Food Truck Festival Coming to Athens

By: Sarah Proctor


On most days, Walter Washington’s “Lafonda Dawgs” hotdog stand is the only food cart in sight around Athens.

But, come Saturday, that will change.

About 15 food carts and trucks will line the streets of downtown Athens, boasting their signature roadside specialty for the first ever Athens Food Cart Festival.

This festival is part of a national growing trend experts are calling the “mobile food industry.” Now tourists, commuters, or crunched-for-time business people can find a variety of gourmet and even organic meals on the streets of almost any metropolitan city.

In 2011 international food consultants Joseph Baum and Michael Whitman released a food and dining forecast which named mobile trucks the number 4 ‘trend,’ the Food Network created and aired two seasons of their show “The Great Food Truck Race,” an elimination challenge style show which followed some of the best food trucks in the nation cross country as they battled it out for the top prize, and many smartphones have developed apps to help customers locate the trucks via GPS and satellite signals.

Although this is only Athens’ first festival of this type, it is not uncommon to urban cities. During certain months of the year Tallahassee, Florida holds a food truck ‘rodeo,’ as it is sometimes called, featuring multiple food truck venues and live music every Thursday night.

For Athens’ upcoming festival, carts from both Athens and Atlanta will have set ups. Some of the Athens venues will include Farm 255’s FarmCart, King of Pops popsicles, an empanada truck and the Athens favorite- Washington’s Lafonda Dawgs hotdog stand. Some of the Atlanta trucks include Nana G’s chick-n-waffles, Pressed for Time Panini’s, and Honeysuckle Gelato. Many of these Atlanta trucks are members of the Atlanta Street Food Coalition, and send out their location constantly via Facebook and Twitter for their followers.

Washington expressed great excitement for the food truck festival. “I think it’s great because it gives the customers a chance to try a variety of food… and they don’t even have to cook it themselves,” he said.

One popular aspect of food trucks is their price and convenience. Natalie Gonzalez, a junior who worked in downtown Atlanta over the summer, said she was a frequent visitor to food trucks.

“I had a ton of options depending what type of food I wanted, and it was all so good,” said Gonzalez. “It was also a lot quicker and cheaper than going to a sit down place, which I liked.”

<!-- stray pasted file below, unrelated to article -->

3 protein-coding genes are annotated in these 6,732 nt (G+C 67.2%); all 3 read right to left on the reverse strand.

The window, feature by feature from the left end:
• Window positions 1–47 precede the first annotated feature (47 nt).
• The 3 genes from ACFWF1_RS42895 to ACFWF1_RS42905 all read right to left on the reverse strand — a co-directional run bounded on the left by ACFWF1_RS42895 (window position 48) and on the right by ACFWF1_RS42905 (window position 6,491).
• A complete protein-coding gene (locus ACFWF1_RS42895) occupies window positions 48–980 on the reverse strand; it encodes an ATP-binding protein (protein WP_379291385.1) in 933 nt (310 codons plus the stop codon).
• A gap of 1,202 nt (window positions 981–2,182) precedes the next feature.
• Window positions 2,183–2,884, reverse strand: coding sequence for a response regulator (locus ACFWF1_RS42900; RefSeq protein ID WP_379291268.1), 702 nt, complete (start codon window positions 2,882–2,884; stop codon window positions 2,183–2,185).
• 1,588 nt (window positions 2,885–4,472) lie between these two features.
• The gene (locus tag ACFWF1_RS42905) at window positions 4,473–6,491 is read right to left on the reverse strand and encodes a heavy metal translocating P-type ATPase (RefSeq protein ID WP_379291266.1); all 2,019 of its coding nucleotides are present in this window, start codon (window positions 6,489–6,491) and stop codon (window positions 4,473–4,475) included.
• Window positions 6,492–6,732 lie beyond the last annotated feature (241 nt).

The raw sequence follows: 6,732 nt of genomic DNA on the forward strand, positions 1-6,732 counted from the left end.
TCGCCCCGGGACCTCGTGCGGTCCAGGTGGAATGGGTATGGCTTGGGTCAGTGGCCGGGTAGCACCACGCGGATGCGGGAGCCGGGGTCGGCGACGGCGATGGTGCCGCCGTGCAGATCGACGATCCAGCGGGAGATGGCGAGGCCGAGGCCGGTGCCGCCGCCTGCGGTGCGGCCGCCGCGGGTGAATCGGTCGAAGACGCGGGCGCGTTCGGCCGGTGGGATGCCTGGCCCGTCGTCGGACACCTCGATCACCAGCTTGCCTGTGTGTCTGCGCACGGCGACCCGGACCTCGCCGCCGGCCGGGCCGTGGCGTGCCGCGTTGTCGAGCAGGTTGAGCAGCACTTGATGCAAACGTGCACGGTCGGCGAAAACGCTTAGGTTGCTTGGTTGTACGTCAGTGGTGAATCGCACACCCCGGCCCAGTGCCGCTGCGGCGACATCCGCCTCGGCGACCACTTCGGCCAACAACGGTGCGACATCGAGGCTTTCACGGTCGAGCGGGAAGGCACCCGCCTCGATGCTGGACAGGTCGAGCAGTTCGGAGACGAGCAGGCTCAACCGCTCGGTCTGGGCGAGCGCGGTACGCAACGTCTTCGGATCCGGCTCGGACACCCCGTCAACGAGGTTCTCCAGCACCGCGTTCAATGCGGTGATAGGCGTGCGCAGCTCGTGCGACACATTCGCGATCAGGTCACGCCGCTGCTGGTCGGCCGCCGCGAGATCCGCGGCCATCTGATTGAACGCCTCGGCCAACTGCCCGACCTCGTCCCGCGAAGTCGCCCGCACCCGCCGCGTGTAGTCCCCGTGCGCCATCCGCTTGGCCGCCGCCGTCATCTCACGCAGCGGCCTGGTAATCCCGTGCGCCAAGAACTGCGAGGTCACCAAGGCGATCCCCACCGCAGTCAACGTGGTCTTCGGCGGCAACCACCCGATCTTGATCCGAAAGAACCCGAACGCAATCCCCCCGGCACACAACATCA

Another positive to the mobile food industry is the cost for the vendors. In a study done by PBS, the average cost of a brick-and-mortar restaurant averages $100,000-$300,000. However, a food truck can be started up for only $30,000 and usually no more than $80,000.

Some Colleges are even incorporating the industry into their classes. Culinary schools in Florida, Virginia and North Carolina have added courses in mobile food to their curriculum, according to the Atlantic Cities website. And some schools have recently begun to offer food from these trucks in their cafeterias.

The food cart festival was Eric MacDonald’s, an Assistant Professor in the UGA College of Environment and Design, idea. The idea came to him in the spring of 2011 and has been growing ever since.

“We are hoping to increase interest in mobile food vending, and get people to think about and discuss how these kinds of businesses could enliven downtown, underutilized public spaces,” said MacDonald. “Right now, very few permits for mobile food vendors are issued by ACC. However, mobile food vending could be used as a business or neighborhood development tool.”

Many city officials, such as ACC commissioner and Downtown Development Authority board member Mike Hamby, are also optimistic about the new business niche it can bring to Athens. “This Food Cart Festival will enhance the vibrant downtown culture that already exists here in Athens,” Hamby said in an interview with the Athens Food and Culture magazine. “This event will demonstrate the possibility for a new dimension of food and street culture in Athens. We are excited to support this event and wish it continued success into the future.”

Planners and cart owners are hopeful the festival will have an impact on more than just the business aspect to Athens, however. They hope it will bring the community together for an afternoon of good food and fun.

“It’s a great event for our community. It will just give Athens a small town atmosphere, even for the people coming from Atlanta,” Washington said.



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